So, the other night I’m working on my sweet new Power Mac G5 (okay, not one of the new new sweet dual-core units, but it’s no slouch, k?). I’ve got a friend, Patch, from the New Zealand trip that is stationed in Iraq. He took a DV camera with him and shot a lot of footage and he asked me to convert it to DVD for him so I’m doing that. I pull all the stuff into iMovie HD, add a title and chapters and then export it to iDVD. Rather than burning a DVD right now (although that wouldn’t have made a difference at all) I burn it to a disc image so I can burn more than one copy later. Everything worked just fine and was hunky dorie. Well, it was hunky dorie until Cort came over to do some work on her project and needed to burn a DVD with iDVD. It goes, previews just fine and burns without an error. We put it in a DVD player to make sure it’s all kosher and we’re surprised that the audio was not the one we just previewed, but instead it was the audio from the DVD I made for Patch. “Okay, somehow it’s reading from the other project, we’ll just move it to an external disk and unmount it” I think. We do that and try again. Same, a new coaster for my table. Stupidly I try something else and burn again. Same. Now I’m really scratching my head. Of course had I just looked in the Apple Knowledge Base after the first time I would have found out that the iDVD dev team doesn’t know squat about well behaved applications on multi-user systems. I take that back, they might, but from this incredibly dumb bug they sure don’t show it. The other thing that kills me is that this is something easily verified in QA processes. The things of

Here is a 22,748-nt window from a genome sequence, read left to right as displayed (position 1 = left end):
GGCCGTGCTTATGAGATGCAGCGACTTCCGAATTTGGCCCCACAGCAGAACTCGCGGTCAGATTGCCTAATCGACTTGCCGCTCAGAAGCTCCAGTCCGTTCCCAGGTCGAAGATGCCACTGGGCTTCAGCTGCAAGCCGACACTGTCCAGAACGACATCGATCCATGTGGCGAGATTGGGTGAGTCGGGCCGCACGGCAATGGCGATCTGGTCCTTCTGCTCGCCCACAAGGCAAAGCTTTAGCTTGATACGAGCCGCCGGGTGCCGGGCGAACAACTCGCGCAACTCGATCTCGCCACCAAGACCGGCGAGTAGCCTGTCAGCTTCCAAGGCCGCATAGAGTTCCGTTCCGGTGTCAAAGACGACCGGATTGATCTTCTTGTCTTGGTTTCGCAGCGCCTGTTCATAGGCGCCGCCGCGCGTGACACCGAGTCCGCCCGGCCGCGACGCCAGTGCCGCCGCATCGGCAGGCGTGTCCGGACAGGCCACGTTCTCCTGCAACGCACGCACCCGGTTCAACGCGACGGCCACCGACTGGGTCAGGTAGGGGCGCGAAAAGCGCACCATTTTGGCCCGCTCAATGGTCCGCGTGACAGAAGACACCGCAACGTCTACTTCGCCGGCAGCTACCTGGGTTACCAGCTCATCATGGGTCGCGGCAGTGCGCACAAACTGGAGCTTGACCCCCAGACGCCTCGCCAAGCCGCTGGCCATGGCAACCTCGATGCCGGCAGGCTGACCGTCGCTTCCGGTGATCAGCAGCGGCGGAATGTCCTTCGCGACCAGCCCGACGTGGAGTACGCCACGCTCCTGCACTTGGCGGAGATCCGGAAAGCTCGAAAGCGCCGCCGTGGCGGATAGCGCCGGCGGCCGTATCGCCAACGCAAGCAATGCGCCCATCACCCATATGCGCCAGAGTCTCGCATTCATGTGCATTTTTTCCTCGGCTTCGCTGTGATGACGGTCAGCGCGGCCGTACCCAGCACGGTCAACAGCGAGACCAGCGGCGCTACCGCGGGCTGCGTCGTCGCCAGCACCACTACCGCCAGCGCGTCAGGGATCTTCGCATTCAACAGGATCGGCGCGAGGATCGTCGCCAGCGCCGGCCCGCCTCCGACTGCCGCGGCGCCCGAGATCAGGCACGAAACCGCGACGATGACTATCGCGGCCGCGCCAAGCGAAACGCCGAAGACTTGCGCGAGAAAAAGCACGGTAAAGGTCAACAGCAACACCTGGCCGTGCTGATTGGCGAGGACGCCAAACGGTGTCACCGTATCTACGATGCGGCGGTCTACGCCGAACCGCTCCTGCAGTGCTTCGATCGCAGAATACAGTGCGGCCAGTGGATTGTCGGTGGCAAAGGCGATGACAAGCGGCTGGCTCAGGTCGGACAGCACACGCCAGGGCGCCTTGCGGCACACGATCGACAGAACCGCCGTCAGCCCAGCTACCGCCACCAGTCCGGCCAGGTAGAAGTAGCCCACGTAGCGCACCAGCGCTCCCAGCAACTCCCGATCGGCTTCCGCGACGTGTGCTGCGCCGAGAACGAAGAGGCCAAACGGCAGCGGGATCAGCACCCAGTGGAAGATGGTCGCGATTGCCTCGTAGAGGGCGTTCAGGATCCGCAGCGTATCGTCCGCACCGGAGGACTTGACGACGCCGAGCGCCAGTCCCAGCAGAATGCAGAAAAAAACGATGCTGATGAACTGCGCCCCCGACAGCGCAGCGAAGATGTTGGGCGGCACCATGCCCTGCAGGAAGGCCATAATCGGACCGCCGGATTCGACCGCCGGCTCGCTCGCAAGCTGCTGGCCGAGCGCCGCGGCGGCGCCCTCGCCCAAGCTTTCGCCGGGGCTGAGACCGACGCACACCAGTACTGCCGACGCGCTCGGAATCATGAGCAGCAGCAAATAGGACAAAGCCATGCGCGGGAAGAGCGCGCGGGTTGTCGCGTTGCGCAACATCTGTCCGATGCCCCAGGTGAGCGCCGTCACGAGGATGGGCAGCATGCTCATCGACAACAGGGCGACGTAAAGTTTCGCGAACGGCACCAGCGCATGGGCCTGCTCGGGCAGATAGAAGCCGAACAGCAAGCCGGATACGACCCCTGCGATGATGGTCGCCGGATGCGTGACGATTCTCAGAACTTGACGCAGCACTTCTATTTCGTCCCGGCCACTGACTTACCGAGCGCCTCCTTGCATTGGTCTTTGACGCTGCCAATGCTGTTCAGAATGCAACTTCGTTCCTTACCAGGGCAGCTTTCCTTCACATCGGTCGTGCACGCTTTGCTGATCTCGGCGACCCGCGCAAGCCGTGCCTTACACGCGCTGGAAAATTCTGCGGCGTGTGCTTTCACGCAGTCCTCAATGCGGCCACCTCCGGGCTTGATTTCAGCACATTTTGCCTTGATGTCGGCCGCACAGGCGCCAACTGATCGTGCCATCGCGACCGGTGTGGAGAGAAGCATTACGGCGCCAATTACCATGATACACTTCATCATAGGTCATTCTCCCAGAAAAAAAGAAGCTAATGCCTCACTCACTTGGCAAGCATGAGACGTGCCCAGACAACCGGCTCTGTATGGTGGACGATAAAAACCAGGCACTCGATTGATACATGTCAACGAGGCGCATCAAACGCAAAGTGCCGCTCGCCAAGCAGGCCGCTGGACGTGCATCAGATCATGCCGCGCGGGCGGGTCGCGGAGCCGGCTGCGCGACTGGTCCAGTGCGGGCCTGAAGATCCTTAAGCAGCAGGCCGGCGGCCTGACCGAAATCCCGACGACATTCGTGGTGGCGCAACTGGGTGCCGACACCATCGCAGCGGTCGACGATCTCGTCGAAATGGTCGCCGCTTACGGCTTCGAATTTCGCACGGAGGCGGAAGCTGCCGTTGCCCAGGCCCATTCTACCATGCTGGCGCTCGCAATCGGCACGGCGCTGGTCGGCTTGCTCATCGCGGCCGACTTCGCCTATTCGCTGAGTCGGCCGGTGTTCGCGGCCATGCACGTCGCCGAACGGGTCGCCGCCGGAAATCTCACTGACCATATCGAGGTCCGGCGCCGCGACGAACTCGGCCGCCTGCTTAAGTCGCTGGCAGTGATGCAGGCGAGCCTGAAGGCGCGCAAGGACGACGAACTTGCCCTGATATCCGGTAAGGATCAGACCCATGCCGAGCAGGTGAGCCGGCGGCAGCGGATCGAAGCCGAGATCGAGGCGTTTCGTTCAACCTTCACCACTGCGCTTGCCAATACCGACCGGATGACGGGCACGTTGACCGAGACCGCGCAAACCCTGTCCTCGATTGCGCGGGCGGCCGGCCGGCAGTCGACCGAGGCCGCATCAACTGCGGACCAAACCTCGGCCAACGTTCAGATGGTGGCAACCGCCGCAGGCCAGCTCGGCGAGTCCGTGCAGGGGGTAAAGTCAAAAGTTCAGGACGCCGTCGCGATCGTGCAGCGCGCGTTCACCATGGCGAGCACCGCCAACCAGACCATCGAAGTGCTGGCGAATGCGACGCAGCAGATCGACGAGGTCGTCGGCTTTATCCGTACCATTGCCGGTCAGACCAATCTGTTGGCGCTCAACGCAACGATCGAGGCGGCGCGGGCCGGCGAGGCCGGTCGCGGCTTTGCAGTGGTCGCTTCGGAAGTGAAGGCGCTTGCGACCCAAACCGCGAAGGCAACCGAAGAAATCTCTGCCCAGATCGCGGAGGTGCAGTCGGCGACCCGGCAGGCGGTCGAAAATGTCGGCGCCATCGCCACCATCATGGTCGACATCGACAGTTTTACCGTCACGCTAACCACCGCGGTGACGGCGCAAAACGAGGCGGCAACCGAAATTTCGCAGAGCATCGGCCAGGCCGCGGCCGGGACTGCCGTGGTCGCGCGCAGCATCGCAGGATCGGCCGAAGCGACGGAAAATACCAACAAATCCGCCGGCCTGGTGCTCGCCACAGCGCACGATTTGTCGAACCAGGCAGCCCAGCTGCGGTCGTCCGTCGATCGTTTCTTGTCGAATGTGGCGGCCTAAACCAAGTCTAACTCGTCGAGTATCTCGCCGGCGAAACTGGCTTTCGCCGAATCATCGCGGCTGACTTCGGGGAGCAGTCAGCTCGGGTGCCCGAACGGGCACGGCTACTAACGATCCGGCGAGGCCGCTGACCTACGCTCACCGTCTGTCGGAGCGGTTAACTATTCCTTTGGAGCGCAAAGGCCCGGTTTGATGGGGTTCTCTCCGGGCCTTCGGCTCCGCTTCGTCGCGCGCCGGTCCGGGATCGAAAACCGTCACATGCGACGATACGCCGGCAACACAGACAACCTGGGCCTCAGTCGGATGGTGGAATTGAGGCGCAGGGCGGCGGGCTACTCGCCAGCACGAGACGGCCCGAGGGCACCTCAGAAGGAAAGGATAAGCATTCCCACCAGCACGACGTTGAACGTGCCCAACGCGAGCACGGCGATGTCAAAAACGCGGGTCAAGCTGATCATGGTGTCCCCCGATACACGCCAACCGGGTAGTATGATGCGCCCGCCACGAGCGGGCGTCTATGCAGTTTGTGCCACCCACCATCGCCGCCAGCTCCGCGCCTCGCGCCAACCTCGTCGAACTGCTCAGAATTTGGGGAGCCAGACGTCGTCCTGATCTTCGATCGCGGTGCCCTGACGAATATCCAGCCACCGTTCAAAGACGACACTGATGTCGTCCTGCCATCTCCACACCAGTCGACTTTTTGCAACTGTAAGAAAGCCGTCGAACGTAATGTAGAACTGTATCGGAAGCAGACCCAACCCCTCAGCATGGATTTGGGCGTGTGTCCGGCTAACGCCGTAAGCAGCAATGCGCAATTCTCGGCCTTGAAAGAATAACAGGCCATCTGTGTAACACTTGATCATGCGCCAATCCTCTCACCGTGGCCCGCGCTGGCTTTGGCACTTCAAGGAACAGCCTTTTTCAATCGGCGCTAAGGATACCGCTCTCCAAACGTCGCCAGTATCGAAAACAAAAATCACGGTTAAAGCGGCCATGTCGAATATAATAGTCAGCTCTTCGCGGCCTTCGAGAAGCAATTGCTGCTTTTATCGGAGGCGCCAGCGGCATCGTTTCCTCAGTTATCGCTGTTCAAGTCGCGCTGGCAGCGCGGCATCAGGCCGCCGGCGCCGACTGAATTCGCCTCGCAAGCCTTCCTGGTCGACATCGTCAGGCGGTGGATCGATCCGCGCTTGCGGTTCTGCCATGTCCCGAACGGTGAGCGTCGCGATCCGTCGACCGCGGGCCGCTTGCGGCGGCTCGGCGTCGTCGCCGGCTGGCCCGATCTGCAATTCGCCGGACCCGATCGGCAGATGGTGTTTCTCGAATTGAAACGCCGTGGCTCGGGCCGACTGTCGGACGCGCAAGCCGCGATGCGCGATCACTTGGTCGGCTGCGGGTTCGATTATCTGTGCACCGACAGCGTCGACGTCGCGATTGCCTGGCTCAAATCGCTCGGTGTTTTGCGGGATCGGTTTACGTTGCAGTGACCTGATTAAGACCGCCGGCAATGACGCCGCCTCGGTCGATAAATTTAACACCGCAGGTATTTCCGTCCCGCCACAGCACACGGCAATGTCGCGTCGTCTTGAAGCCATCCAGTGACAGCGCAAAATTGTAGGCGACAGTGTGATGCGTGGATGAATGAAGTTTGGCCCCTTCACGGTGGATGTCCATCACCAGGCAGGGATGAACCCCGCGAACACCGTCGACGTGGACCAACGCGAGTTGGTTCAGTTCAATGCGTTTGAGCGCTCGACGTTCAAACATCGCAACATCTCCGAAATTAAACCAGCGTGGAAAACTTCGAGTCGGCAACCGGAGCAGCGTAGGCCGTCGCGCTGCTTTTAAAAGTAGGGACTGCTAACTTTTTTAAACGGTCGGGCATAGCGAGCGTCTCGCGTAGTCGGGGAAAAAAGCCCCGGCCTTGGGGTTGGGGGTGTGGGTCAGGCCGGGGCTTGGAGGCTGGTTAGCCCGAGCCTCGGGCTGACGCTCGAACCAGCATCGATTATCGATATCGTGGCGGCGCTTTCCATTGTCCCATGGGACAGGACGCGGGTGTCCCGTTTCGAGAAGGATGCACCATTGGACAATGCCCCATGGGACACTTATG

note here are:
When writing temp files to a system shared by multiple users each temp file needs to have at least the username in it to make it not block or stomp other users use of the system.
If you write temp files that are only around for one phase of processing then you remove them when that process is done (especially if the permissions are restrictive enough that another user can’t remove the file which is good in this case as you don’t want another user interrupting a phase of processing that does rely on said file).
iDVD does it’s preview based on quicktimes (refrencing to iMovie I’m guessing) and then has to encode the audio for burning. It should give an error when it can’t open the file to store the newly encoded audio rather than failing silently!
There is a point release (x.0.1) of iDVD from the version 5 release. How this bug is still around is a mystery. If it was introduced in 5.0.1 then I’m going to be shocked.
Now I have to figure out how to fix it in case I’m not around to be admin and clean it out for another user.